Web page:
Social Fiction, by Chantal Montellier

New York Review Comics, 200 pages (New York, 2023)
Finalist, 2024 Los Angeles Times Book Prize (Graphic Novel category)


Appearing together in English for the first time, three politically charged sci-fi graphic novellas by a pioneering comics artist, translated from the French by Geoffrey Brock.

An anonymous official chides a man under surveillance for stepping out of view of a security camera; visitors to an underground mall are forced to form a new society after an apparent nuclear strike; newlyweds living in an authoritarian city attempt to navigate the insidious hurdles of being permitted to have a child; and a Puerto Rican boxer discovers that segregation continues in America long after death.

These are the visions of Chantal Montellier, a contributor to the legendary Métal Hurlant and the creator of some of the most striking and stirring science fiction comics of the 1970s and 1980s.

In this collection of three novellas, Wonder City, Shelter, and 1996, published together in English for the first time, Montellier’s blend of dark humor, gripping storytelling, and consistent focus on the perils of totalitarianism, shows her to be a master of both comics and science fiction.

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“Montellier envisioned a society in which the government requires loyalty oaths, culture is drenched in vulgarity, and women have lost their reproductive rights… Yet … Montellier’s focus remains on her characters’ struggle for dignity and liberation… The dialogue is beautifully and idiomatically rendered in English by the poet Geoffrey Brock, who also contributes an introductory note and an interview with the author.” —Laila Lalami, The Nation

“Deeply, deeply resonant of the times in which we find ourselves. If this were published today by a new, young, up-and-coming graphic novelist, it would fly off the shelves.” Bookmunch (UK)

“This book collects together the ’70s and ’80s dystopian visions of the pioneering French feminist cartoonist Chantal Montellier… With its focus on the horrors of totalitarianism… it is gripping and sometimes darkly funny.” —“Rachel Cooke’s best graphic novels of 2023,” The Guardian

“Montellier emerges as a true visionary of the graphic-novel medium and the science-fiction genre in these captivating tales of human beings struggling to retain their dignity under repressive regimes.” —Tom Batten, Library Journal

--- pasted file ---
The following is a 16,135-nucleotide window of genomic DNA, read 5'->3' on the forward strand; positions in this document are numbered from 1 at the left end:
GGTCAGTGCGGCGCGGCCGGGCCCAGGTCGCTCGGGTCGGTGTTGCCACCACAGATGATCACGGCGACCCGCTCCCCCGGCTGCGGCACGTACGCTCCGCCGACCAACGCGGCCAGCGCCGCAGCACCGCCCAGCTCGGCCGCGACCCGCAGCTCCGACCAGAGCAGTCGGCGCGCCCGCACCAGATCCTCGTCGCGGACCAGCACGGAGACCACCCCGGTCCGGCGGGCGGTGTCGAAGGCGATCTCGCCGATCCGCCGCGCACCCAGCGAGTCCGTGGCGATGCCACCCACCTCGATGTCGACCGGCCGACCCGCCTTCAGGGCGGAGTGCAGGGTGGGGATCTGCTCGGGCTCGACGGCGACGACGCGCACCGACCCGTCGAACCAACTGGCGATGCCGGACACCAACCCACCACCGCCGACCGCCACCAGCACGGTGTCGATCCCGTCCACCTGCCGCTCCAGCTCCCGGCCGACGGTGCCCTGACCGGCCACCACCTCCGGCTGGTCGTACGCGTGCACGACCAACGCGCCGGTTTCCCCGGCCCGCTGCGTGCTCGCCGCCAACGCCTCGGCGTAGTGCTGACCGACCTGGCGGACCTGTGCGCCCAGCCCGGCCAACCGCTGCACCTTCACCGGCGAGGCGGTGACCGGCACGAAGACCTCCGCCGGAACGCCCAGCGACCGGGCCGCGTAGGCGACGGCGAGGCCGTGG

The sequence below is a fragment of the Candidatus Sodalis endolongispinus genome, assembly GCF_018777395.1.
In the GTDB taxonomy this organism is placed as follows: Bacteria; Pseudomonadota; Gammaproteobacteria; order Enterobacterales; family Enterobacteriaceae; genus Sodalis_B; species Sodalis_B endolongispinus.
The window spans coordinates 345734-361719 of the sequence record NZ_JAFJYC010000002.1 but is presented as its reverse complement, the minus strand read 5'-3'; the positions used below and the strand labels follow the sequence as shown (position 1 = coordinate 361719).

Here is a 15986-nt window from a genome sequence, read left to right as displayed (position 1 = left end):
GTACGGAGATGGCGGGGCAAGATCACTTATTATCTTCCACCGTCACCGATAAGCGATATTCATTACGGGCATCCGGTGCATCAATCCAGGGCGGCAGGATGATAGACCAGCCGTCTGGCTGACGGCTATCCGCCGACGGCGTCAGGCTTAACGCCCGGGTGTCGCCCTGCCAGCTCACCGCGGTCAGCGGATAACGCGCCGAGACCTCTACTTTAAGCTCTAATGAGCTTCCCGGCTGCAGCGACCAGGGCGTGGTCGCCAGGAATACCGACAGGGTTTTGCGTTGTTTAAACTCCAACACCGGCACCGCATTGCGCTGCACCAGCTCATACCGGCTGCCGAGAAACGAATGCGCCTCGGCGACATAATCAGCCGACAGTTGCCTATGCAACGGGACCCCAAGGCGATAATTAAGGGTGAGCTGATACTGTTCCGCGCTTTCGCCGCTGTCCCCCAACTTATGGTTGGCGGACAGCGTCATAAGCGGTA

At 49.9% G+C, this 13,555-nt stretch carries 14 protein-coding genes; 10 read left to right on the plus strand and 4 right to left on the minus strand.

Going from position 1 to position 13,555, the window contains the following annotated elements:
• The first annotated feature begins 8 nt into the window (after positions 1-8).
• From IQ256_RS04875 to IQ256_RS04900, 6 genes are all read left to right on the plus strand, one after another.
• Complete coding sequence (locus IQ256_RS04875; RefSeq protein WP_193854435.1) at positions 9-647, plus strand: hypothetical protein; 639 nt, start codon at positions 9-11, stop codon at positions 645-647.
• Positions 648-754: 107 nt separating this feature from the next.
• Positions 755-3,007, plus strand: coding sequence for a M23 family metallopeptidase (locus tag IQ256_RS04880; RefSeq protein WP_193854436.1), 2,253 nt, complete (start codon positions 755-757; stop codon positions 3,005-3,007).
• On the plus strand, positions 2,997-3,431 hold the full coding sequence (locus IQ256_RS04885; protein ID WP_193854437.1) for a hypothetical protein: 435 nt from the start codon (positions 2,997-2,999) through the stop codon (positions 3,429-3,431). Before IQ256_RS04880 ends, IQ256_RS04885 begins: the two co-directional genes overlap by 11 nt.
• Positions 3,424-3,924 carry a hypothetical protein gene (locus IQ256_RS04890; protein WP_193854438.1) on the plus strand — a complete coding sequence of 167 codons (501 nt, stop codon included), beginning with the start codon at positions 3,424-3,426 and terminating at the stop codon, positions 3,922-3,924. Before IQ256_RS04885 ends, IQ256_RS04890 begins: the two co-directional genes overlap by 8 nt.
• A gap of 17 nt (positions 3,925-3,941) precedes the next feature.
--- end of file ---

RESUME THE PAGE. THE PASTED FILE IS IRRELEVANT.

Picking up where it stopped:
“For any reader coming to this comic at this time, months into a rash of climate-induced forest fires that have taught us to check the air quality like the weather while new legal restrictions on gender expression and sexual bodily autonomy roll in and out haphazardly like storm clouds, one can be forgiven for feeling on some gut level that this collection of graphic novellas saw into our own future.” —Helen Chazan, The Comics Journal

“I loved this. Montellier’s shade of political disillusionment has a strikingly Ballardian sheen— dilapidation preoccupied with the appearance of function—with gorgeous cartooning. ‘Dear Collaborators’ might be the best one-page comic I’ve ever read.” —Hagai Palevsky

“Hauntingly farsighted satire… which still feels vibrant and at the same time prophetic.” —Emmet O’Cuana and Kumar Sivasubramanian, Deconstructing Comics #790 (podcast)

“A pioneering woman in French comics […] Montellier, who is now 76, is not as flashy and action- oriented as her male counterparts of the era. What comes through in these stories is her dark humor, feminism, and still-relevant political allegories about government control over our lives. We’re fortunate this work has finally been translated.” —Matt Bors

“Social Fiction is a frequently chilling read, in the way the best dystopias are. Well worth looking into—both for the ways in which it brings overlooked work back into the spotlight and for the ways in which Montellier’s stories still feel very relevant in 2023.” —Tobias Carroll

“I enjoyed all the comics in Social Fiction, but… [‘So Fast In Their Shiny Metal Cars’] in particular, about a used car dealership that’s unlike any used car dealership you’ve ever seen before, really stuck with me. A great critique of consumerism, racism, classism and who- knows-what-else-ism that retains the power to shock decades since its inception.” —C. Mautner, The Comics Journal

“Montellier’s firm line and punk ethos recall the early, science fiction–themed installments of Love and Rockets, but her vision is far bleaker, fueled by political rage, satirical wit, and a full-bore feminist drive. The anarchic sensibility feels both of its time and eerily prescient. It’s a thrilling introduction to an unmissable comics talent.” —Publishers Weekly

“For these three albums, all of them SF, the idea is to observe the broken pieces of the state of the future, and to discern, perhaps, some means of aggravating the cracks in it. Montellier’s ‘dirty future’ is not just dirty, it is barely functional. Authority figures constantly make mistakes. Automated systems are filled with blind spots. This is to say, the ‘dirty future’ aesthetic is employed by Montellier to a specific political end. The dystopia in Social Fiction droops from the loosening tape that holds it together, yet people still comply. Like most Métal hurlant contributors, Montellier lived through 1968, but unlike nearly all of them, she worked extensively in radical leftist venues prior to her narrative strip work; the sigh behind her pestilent societies is that of faded promise.” —Joe McCulloch, editor of The Comics Journal

“She brought with her her vision of the world, desperate but not despairing, singular, strong, personal… One of the rare genuine auteurs of the French bande dessinée.” —Jean-Pierre Dionnet, founder of Métal hurlant